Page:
McGill study finds small group of owners account for majority of Airbnb revenues
New research suggests a small number of large commercial property owners are the most successful on Airbnb and are eating up the local supply of housing in Canada's three largest cities in the process.
A team of urban planners from McGill University looked at Airbnb trends in Montreal, Vancouver and Toronto and noted a 50 per cent increase in the number of short-term rental properties year over year.
Using figures from an analytics firm, lead author David Wachsmuth says his team found that 10 per cent of hosts account for the lion's share of yearly revenue in the three Canadian cities.
The study, which is entitled ``Short-term Cities: Airbnb's Impact on Canadian Housing Markets,'' is to be published later today.
Airbnb is calling the McGill study baseless and says data was manipulated to misrepresent the profile of Airbnb hosts.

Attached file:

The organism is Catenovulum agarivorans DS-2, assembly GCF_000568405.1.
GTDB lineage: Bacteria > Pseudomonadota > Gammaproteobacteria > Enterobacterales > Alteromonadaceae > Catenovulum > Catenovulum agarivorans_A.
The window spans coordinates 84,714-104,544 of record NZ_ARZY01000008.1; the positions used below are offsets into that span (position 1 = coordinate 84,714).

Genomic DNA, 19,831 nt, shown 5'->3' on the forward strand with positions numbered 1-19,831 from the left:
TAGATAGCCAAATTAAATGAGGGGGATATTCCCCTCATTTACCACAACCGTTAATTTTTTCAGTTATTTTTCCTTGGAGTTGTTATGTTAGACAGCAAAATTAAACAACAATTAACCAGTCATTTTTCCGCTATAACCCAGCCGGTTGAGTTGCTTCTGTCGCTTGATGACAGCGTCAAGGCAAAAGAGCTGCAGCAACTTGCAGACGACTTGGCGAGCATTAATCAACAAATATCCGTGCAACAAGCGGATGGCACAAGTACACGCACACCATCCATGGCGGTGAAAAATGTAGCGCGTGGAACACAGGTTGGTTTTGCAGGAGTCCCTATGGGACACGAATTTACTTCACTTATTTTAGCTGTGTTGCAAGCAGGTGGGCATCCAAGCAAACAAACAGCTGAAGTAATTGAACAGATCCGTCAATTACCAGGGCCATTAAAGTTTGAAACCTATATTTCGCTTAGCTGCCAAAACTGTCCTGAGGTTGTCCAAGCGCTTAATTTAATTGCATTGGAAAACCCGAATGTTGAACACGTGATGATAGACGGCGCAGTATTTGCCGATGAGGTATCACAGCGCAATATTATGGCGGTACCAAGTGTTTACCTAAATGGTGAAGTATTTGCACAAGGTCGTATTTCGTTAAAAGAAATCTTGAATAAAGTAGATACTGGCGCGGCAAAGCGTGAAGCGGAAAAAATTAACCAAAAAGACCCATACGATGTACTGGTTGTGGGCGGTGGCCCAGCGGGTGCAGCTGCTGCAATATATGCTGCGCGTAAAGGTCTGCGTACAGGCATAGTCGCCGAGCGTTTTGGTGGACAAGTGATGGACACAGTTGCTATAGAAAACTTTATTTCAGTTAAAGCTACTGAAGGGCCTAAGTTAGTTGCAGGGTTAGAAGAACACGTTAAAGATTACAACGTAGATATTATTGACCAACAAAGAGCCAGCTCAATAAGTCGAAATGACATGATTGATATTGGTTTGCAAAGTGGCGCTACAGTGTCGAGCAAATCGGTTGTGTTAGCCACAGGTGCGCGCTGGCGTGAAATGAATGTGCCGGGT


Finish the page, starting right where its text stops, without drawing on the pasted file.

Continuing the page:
A spokeswoman says 80 per cent of its users engage in short-term rentals of their primary residence to earn additional money.
Wachsmuth says he doesn't dispute those figures, but says they are misleading,
``We found two big things: the first is that there has been a very significant concentration of Airbnb activity _ both in terms of what bookings are occurring and who is making money _ among a very small set of hosts,'' Wachsmuth said Tuesday.
``What we found is that just 10 per cent of hosts are accounting for a majority of the revenue (50 per cent) that's being earned on Airbnb across the three cities. And that concentration is increasing.''